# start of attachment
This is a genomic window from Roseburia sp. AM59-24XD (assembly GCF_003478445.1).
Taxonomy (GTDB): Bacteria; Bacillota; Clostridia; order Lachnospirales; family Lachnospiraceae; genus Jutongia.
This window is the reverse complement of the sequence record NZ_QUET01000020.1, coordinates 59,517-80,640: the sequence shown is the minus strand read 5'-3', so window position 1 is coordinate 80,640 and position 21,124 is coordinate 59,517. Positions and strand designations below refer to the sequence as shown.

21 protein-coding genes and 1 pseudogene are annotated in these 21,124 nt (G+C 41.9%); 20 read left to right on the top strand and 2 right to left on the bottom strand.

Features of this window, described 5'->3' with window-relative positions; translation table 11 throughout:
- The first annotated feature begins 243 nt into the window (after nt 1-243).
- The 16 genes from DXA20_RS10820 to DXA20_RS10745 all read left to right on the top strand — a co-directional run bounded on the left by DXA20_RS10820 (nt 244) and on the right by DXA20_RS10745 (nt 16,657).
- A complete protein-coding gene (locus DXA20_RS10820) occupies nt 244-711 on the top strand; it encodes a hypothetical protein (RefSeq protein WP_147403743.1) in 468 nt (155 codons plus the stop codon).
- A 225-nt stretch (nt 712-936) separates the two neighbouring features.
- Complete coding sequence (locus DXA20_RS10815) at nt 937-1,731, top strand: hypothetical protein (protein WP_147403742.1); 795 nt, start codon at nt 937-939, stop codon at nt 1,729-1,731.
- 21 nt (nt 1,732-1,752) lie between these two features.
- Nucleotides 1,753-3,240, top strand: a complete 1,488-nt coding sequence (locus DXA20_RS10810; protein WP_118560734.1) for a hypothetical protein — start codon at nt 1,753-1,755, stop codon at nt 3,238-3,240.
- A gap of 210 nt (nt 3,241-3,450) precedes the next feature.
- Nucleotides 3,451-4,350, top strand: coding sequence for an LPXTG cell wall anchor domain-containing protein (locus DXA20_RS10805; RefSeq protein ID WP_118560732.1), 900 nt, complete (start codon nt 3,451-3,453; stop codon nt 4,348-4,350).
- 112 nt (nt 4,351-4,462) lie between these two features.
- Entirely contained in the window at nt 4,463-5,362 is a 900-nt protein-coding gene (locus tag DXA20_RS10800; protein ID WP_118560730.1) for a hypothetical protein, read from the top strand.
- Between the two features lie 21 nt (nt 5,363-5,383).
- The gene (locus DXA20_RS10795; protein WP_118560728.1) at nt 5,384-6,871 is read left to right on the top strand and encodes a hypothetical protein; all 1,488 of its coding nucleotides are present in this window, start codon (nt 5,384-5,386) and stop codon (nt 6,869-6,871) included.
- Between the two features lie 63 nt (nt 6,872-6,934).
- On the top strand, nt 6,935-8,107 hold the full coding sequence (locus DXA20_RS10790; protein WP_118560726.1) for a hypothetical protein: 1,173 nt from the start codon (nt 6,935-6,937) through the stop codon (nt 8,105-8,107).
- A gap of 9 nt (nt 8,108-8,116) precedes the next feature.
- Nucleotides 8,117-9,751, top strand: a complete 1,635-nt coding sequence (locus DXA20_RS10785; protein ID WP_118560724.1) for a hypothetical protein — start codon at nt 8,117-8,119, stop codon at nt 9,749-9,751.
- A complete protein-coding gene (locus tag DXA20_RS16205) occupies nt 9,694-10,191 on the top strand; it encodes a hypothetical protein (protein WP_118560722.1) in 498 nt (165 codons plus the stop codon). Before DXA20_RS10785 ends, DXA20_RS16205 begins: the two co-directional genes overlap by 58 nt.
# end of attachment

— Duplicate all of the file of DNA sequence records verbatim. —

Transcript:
This is a genomic window from Roseburia sp. AM59-24XD (assembly GCF_003478445.1).
Taxonomy (GTDB): Bacteria; Bacillota; Clostridia; order Lachnospirales; family Lachnospiraceae; genus Jutongia.
This window is the reverse complement of the sequence record NZ_QUET01000020.1, coordinates 59,517-80,640: the sequence shown is the minus strand read 5'-3', so window position 1 is coordinate 80,640 and position 21,124 is coordinate 59,517. Positions and strand designations below refer to the sequence as shown.

21 protein-coding genes and 1 pseudogene are annotated in these 21,124 nt (G+C 41.9%); 20 read left to right on the top strand and 2 right to left on the bottom strand.

Features of this window, described 5'->3' with window-relative positions; translation table 11 throughout:
- The first annotated feature begins 243 nt into the window (after nt 1-243).
- The 16 genes from DXA20_RS10820 to DXA20_RS10745 all read left to right on the top strand — a co-directional run bounded on the left by DXA20_RS10820 (nt 244) and on the right by DXA20_RS10745 (nt 16,657).
- A complete protein-coding gene (locus DXA20_RS10820) occupies nt 244-711 on the top strand; it encodes a hypothetical protein (RefSeq protein WP_147403743.1) in 468 nt (155 codons plus the stop codon).
- A 225-nt stretch (nt 712-936) separates the two neighbouring features.
- Complete coding sequence (locus DXA20_RS10815) at nt 937-1,731, top strand: hypothetical protein (protein WP_147403742.1); 795 nt, start codon at nt 937-939, stop codon at nt 1,729-1,731.
- 21 nt (nt 1,732-1,752) lie between these two features.
- Nucleotides 1,753-3,240, top strand: a complete 1,488-nt coding sequence (locus DXA20_RS10810; protein WP_118560734.1) for a hypothetical protein — start codon at nt 1,753-1,755, stop codon at nt 3,238-3,240.
- A gap of 210 nt (nt 3,241-3,450) precedes the next feature.
- Nucleotides 3,451-4,350, top strand: coding sequence for an LPXTG cell wall anchor domain-containing protein (locus DXA20_RS10805; RefSeq protein ID WP_118560732.1), 900 nt, complete (start codon nt 3,451-3,453; stop codon nt 4,348-4,350).
- 112 nt (nt 4,351-4,462) lie between these two features.
- Entirely contained in the window at nt 4,463-5,362 is a 900-nt protein-coding gene (locus tag DXA20_RS10800; protein ID WP_118560730.1) for a hypothetical protein, read from the top strand.
- Between the two features lie 21 nt (nt 5,363-5,383).
- The gene (locus DXA20_RS10795; protein WP_118560728.1) at nt 5,384-6,871 is read left to right on the top strand and encodes a hypothetical protein; all 1,488 of its coding nucleotides are present in this window, start codon (nt 5,384-5,386) and stop codon (nt 6,869-6,871) included.
- Between the two features lie 63 nt (nt 6,872-6,934).
- On the top strand, nt 6,935-8,107 hold the full coding sequence (locus DXA20_RS10790; protein WP_118560726.1) for a hypothetical protein: 1,173 nt from the start codon (nt 6,935-6,937) through the stop codon (nt 8,105-8,107).
- A gap of 9 nt (nt 8,108-8,116) precedes the next feature.
- Nucleotides 8,117-9,751, top strand: a complete 1,635-nt coding sequence (locus DXA20_RS10785; protein ID WP_118560724.1) for a hypothetical protein — start codon at nt 8,117-8,119, stop codon at nt 9,749-9,751.
- A complete protein-coding gene (locus tag DXA20_RS16205) occupies nt 9,694-10,191 on the top strand; it encodes a hypothetical protein (protein WP_118560722.1) in 498 nt (165 codons plus the stop codon). Before DXA20_RS10785 ends, DXA20_RS16205 begins: the two co-directional genes overlap by 58 nt.